BWW Review: A CHORUS LINE - TSU's Musical Is Sensational

BWW Review: A CHORUS LINE - TSU's Musical Is Sensational

Texas State University's celebrated Department of Theatre and Dance produces game changing musical A CHORUS LINE with sensational style.

Conceived and originally directed and choreographed in 1975 by Michael Bennett, A CHORUS LINE features music by Marvin Hamlisch, lyrics by Edward Kleban and book by James Kirkwood and Nicholas Dante. Winner of multiple Tony Awards, the show changed musical theatre in so many ways and paved the way for modern musicals like CATS and RENT. The story centers around a group of dancers undergoing the grueling process of a 'cattle call' audition. Cattle calls, notoriously cruel, concentrate on first impressions, an actor needs to stand out while blending in, the universal dichotomy of life in theatre. 'I Hope I Get It', the opening song, illustrates the frustration, anxiety and need of the actors on stage. The show's twist comes when director Zach (Nick Lawson), begins to ask deeply personal questions of each candidate. With varying levels of reluctance they oblige, revealing a tapestry of the human experience and more poignantly, the artist's experience. Mike (CK Anderson) begins with 'I Can Do That', a fun song about how he began dancing by copying his sister and eventually taking over her spot in dance class. Each character reveals their personal journey through song, some are light and happy like Val's (Juliette Redden) 'Dance Ten; Looks Three', a narrative about the perks of plastic surgery, while some uncover childhood pain like 'At The Ballet' sung by Sheila (Logan-Rae Floyd), Bebe (Grace Muawad) and Maggie (Christina Sasre). The show's effect on the audience is it's magic, we hurt for each dancer, we pull for them to make the cast and we cry for their pain. A CHORUS LINE holds a special place in my heart. It was the very first show I saw on Broadway, so many years ago and it's power over me hasn't diminished during all this time. TSU's production weaves its spell so well, I was in tears by the end of the show.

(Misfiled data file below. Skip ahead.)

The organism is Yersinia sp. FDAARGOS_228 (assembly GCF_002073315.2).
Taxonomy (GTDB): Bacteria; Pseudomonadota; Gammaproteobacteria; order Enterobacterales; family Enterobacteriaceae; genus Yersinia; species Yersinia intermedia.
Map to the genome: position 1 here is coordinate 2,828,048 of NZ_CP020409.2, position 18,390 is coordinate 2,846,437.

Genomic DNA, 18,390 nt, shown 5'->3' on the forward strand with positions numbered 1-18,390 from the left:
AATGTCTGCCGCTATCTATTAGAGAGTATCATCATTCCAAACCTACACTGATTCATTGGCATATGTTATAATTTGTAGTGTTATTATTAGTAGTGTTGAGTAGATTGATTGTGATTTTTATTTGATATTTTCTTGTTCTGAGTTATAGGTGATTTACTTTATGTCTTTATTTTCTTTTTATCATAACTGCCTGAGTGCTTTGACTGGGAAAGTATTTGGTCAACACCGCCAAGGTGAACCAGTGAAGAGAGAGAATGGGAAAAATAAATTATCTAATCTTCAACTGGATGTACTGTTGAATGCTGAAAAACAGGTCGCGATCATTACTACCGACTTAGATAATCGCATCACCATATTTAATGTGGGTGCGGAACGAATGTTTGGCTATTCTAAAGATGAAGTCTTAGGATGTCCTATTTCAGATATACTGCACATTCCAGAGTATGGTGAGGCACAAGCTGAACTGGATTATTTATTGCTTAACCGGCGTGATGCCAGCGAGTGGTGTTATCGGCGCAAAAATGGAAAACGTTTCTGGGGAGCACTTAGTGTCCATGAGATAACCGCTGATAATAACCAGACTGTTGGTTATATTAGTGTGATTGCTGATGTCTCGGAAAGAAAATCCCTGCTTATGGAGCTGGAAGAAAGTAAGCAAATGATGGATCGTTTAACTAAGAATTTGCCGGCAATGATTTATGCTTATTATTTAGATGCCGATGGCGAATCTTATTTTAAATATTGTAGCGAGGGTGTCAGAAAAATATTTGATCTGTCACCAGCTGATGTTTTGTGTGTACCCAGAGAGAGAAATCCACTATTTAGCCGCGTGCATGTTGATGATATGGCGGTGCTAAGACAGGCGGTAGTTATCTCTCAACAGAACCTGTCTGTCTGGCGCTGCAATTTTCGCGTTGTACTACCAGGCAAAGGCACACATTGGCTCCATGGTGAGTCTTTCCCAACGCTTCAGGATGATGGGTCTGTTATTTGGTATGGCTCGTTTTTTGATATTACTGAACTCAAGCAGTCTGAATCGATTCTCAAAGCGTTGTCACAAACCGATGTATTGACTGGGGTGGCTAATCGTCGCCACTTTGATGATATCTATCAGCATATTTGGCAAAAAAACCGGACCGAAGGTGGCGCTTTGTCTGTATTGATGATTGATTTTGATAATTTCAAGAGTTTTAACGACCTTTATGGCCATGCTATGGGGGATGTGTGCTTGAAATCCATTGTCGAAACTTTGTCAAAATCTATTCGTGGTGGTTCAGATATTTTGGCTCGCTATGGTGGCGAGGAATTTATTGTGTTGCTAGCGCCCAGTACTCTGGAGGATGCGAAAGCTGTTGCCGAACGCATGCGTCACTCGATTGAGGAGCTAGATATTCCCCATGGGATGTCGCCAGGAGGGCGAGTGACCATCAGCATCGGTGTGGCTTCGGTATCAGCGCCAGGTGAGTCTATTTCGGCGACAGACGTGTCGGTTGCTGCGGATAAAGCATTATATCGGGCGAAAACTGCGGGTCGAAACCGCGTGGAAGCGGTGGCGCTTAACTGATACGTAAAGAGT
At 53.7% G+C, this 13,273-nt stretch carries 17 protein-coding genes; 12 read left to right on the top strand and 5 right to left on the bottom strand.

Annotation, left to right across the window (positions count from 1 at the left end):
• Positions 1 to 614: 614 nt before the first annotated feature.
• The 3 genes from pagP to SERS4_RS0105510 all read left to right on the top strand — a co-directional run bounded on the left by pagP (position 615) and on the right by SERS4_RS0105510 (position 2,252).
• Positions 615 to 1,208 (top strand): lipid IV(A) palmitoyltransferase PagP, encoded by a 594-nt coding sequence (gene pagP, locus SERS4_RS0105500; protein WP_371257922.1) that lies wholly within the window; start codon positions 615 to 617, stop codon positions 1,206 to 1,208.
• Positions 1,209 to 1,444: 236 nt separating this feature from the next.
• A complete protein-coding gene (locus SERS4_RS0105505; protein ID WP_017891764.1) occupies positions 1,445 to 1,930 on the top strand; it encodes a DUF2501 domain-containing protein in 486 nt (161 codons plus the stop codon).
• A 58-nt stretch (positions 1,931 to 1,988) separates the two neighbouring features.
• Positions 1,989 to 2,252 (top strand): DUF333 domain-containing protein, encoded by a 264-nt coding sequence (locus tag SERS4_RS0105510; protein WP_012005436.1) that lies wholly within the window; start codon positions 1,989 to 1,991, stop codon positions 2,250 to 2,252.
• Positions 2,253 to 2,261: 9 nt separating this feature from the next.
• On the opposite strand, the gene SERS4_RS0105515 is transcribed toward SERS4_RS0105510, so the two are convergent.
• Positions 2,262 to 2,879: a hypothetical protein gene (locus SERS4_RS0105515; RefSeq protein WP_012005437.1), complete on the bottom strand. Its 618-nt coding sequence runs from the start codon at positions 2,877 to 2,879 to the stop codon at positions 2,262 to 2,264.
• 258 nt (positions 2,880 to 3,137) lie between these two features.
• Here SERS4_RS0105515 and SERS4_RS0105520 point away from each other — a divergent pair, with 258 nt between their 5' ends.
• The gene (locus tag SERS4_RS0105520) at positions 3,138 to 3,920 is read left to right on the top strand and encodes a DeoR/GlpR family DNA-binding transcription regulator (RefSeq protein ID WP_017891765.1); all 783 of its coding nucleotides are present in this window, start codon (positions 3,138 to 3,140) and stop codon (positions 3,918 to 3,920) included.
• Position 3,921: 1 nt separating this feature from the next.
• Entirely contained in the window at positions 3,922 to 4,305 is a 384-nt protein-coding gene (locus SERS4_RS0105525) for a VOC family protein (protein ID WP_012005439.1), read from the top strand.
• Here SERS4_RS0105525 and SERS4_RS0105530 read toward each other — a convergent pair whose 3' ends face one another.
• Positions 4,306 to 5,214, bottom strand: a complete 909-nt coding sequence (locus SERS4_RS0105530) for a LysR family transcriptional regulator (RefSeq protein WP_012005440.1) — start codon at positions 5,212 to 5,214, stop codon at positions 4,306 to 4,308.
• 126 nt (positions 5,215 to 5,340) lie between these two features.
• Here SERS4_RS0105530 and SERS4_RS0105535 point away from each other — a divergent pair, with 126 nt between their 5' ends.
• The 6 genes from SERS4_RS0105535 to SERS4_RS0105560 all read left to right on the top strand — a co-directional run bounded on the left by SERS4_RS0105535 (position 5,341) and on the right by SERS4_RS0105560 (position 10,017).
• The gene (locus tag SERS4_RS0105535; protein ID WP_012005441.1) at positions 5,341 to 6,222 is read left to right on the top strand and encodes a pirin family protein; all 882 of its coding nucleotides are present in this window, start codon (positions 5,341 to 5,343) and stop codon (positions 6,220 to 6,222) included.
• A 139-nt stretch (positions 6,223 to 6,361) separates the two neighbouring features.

Director and choreographer Cassie Abate, has captured the intimate feel of the original production, bringing the audience into the audition space as a silent observer. The cast is terrifically talented, standouts include Anna Uzele as DiAna Morales, her song 'Nothing' makes the audience laugh and hits home with anyone who has ever taken an acting class and failed to connect with the teacher. Logan-Rae Floyd is brilliant as Sheila, the aging dancer who tells of her unhappy childhood and has a sassy comeback for Zach's every request. CK Anderson as Mike, the streetwise tap dancer is magnetic, his dancing is superior in an outstanding cast. As Ritchie, the would-be kindergarten teacher, Ben Toomer is funny and powerful singing one of my favorite numbers in the show, 'Gimme The Ball'. Juliette Redden's turn as Valerie Clark is hilarious and sassy as the girl who used surgical enhancement to get ahead is show business. But it's Anthony Skillman as Paul San Marco who delivers the gut punch of the show. His reluctance to reveal his past is heartbreaking when he at last brings forth his traumatic journey in his young life. Skillman is gripping in the role, bringing a sincerity to the stage that is shattering in its depth. Costumes designed by Stacey Johnson made me feel as if I were back in the 1970's where spandex was all the rage and anything with natural fibers was unattainable. The scenic design by Cheri DeVol is perfect in its bareness, as it should be, right up to the finale where sparkles are everywhere. Ethan Jones' lighting design illuminates and enhances the show without being distracting. Music direction by Greg Bolin is stellar, every note is perfection. Director Abate's choreography is stellar for the most part, but I found myself disappointed with the big dance number for 'The Music And The Mirror'. We should be wowed by character Cassie Ferguson's (Emma Hearn) star quality when she takes the spotlight, but I wasn't. While not entirely flawless A CHORUS LINE comes pretty close to perfection and had the ability to transport me back my first Broadway experience. It was a trip well worth taking. Unfortunately the September 26 thru October 1 run is all too limited, more people should have an opportunity to see this show.

Conceived and originally choreographed by Michael Bennett
Book by James Kirkwood and Nicholas Dante
Music by Marvin Hamlisch
Lyrics by Edward Kleban
Directed and choreographed by Cassie Abate
Music Direction by Greg Bolin
Texas State University Department of Theatre and Dance

September 26 - October 1

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